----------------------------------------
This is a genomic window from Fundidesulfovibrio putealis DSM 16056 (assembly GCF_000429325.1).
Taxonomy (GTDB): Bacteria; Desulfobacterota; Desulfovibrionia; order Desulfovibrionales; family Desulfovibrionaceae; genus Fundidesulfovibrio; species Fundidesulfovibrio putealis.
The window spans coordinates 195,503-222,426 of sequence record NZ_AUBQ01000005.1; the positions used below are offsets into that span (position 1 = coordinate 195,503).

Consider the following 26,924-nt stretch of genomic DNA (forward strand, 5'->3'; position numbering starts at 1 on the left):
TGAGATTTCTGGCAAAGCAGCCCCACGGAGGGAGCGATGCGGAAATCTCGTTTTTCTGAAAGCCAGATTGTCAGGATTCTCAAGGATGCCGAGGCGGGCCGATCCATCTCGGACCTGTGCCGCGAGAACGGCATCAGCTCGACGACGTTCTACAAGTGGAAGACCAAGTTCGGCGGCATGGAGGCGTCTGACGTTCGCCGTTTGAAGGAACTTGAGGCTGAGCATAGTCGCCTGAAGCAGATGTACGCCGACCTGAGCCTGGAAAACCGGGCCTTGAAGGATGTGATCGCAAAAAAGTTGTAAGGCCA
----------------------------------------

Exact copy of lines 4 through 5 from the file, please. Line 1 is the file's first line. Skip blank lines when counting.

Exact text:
Consider the following 26,924-nt stretch of genomic DNA (forward strand, 5'->3'; position numbering starts at 1 on the left):
TGAGATTTCTGGCAAAGCAGCCCCACGGAGGGAGCGATGCGGAAATCTCGTTTTTCTGAAAGCCAGATTGTCAGGATTCTCAAGGATGCCGAGGCGGGCCGATCCATCTCGGACCTGTGCCGCGAGAACGGCATCAGCTCGACGACGTTCTACAAGTGGAAGACCAAGTTCGGCGGCATGGAGGCGTCTGACGTTCGCCGTTTGAAGGAACTTGAGGCTGAGCATAGTCGCCTGAAGCAGATGTACGCCGACCTGAGCCTGGAAAACCGGGCCTTGAAGGATGTGATCGCAAAAAAGTTGTAAGGCCA